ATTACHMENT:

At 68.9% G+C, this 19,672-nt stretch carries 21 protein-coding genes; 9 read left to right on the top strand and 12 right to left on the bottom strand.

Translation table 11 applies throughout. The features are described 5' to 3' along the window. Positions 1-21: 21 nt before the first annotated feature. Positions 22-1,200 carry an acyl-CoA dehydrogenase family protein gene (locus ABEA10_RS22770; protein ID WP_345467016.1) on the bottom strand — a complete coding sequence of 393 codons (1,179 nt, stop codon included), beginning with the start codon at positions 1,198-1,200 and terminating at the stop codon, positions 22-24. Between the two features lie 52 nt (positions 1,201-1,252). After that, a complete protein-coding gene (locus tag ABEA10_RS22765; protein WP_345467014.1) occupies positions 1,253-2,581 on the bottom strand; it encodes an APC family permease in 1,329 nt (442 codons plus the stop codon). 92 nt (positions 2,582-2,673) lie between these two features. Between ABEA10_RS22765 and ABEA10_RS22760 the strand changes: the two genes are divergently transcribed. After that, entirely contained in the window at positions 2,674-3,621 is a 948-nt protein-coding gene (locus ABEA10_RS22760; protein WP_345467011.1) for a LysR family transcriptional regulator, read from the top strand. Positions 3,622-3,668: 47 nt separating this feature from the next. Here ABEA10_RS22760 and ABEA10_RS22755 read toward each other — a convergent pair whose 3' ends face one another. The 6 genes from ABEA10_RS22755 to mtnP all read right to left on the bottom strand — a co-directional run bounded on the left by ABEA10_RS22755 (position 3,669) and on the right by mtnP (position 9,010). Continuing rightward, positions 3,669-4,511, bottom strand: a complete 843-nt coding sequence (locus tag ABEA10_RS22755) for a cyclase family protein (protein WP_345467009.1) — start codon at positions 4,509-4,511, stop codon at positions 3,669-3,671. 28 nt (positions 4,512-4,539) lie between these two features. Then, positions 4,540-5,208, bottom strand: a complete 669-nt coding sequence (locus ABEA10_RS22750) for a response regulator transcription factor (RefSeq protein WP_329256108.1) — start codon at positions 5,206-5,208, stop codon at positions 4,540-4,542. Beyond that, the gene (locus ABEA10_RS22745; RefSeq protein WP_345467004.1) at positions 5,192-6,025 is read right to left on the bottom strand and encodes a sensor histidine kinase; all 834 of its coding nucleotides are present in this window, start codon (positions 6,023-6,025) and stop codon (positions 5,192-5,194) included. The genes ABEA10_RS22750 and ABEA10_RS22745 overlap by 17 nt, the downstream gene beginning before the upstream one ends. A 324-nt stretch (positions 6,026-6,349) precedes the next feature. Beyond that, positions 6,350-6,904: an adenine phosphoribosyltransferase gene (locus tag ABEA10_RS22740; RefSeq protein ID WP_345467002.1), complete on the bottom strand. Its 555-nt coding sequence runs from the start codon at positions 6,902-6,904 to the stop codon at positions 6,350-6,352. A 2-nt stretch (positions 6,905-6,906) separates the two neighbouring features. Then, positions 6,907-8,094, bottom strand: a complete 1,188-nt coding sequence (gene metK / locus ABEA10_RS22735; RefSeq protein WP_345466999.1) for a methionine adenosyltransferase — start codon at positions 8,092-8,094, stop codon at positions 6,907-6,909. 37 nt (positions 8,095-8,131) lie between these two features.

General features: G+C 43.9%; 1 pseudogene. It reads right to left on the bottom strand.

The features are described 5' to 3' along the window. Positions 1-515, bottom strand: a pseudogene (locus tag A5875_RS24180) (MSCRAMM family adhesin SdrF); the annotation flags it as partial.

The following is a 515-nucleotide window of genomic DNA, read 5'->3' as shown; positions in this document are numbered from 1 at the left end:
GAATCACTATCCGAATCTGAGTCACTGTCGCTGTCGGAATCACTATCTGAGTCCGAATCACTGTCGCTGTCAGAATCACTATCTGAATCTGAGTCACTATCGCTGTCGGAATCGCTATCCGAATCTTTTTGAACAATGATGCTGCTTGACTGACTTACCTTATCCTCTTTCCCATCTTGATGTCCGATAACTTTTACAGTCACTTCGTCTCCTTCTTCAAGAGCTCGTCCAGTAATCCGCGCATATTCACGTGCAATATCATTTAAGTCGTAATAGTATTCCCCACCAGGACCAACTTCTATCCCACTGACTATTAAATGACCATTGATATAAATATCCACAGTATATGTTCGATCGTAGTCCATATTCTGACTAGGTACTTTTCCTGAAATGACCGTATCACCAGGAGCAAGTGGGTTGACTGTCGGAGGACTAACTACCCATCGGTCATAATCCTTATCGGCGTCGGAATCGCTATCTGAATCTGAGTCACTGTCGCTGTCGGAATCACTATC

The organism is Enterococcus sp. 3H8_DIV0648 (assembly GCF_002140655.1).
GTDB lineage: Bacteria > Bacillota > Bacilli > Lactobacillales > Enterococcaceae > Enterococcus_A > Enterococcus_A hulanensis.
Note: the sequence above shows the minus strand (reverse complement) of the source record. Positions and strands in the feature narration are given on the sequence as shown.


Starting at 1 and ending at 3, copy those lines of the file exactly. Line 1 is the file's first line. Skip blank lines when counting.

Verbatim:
At 68.9% G+C, this 19,672-nt stretch carries 21 protein-coding genes; 9 read left to right on the top strand and 12 right to left on the bottom strand.

Translation table 11 applies throughout. The features are described 5' to 3' along the window. Positions 1-21: 21 nt before the first annotated feature. Positions 22-1,200 carry an acyl-CoA dehydrogenase family protein gene (locus ABEA10_RS22770; protein ID WP_345467016.1) on the bottom strand — a complete coding sequence of 393 codons (1,179 nt, stop codon included), beginning with the start codon at positions 1,198-1,200 and terminating at the stop codon, positions 22-24. Between the two features lie 52 nt (positions 1,201-1,252). After that, a complete protein-coding gene (locus tag ABEA10_RS22765; protein WP_345467014.1) occupies positions 1,253-2,581 on the bottom strand; it encodes an APC family permease in 1,329 nt (442 codons plus the stop codon). 92 nt (positions 2,582-2,673) lie between these two features. Between ABEA10_RS22765 and ABEA10_RS22760 the strand changes: the two genes are divergently transcribed. After that, entirely contained in the window at positions 2,674-3,621 is a 948-nt protein-coding gene (locus ABEA10_RS22760; protein WP_345467011.1) for a LysR family transcriptional regulator, read from the top strand. Positions 3,622-3,668: 47 nt separating this feature from the next. Here ABEA10_RS22760 and ABEA10_RS22755 read toward each other — a convergent pair whose 3' ends face one another. The 6 genes from ABEA10_RS22755 to mtnP all read right to left on the bottom strand — a co-directional run bounded on the left by ABEA10_RS22755 (position 3,669) and on the right by mtnP (position 9,010). Continuing rightward, positions 3,669-4,511, bottom strand: a complete 843-nt coding sequence (locus tag ABEA10_RS22755) for a cyclase family protein (protein WP_345467009.1) — start codon at positions 4,509-4,511, stop codon at positions 3,669-3,671. 28 nt (positions 4,512-4,539) lie between these two features. Then, positions 4,540-5,208, bottom strand: a complete 669-nt coding sequence (locus ABEA10_RS22750) for a response regulator transcription factor (RefSeq protein WP_329256108.1) — start codon at positions 5,206-5,208, stop codon at positions 4,540-4,542. Beyond that, the gene (locus ABEA10_RS22745; RefSeq protein WP_345467004.1) at positions 5,192-6,025 is read right to left on the bottom strand and encodes a sensor histidine kinase; all 834 of its coding nucleotides are present in this window, start codon (positions 6,023-6,025) and stop codon (positions 5,192-5,194) included. The genes ABEA10_RS22750 and ABEA10_RS22745 overlap by 17 nt, the downstream gene beginning before the upstream one ends. A 324-nt stretch (positions 6,026-6,349) precedes the next feature. Beyond that, positions 6,350-6,904: an adenine phosphoribosyltransferase gene (locus tag ABEA10_RS22740; RefSeq protein ID WP_345467002.1), complete on the bottom strand. Its 555-nt coding sequence runs from the start codon at positions 6,902-6,904 to the stop codon at positions 6,350-6,352. A 2-nt stretch (positions 6,905-6,906) separates the two neighbouring features. Then, positions 6,907-8,094, bottom strand: a complete 1,188-nt coding sequence (gene metK / locus ABEA10_RS22735; RefSeq protein WP_345466999.1) for a methionine adenosyltransferase — start codon at positions 8,092-8,094, stop codon at positions 6,907-6,909. 37 nt (positions 8,095-8,131) lie between these two features.

General features: G+C 43.9%; 1 pseudogene. It reads right to left on the bottom strand.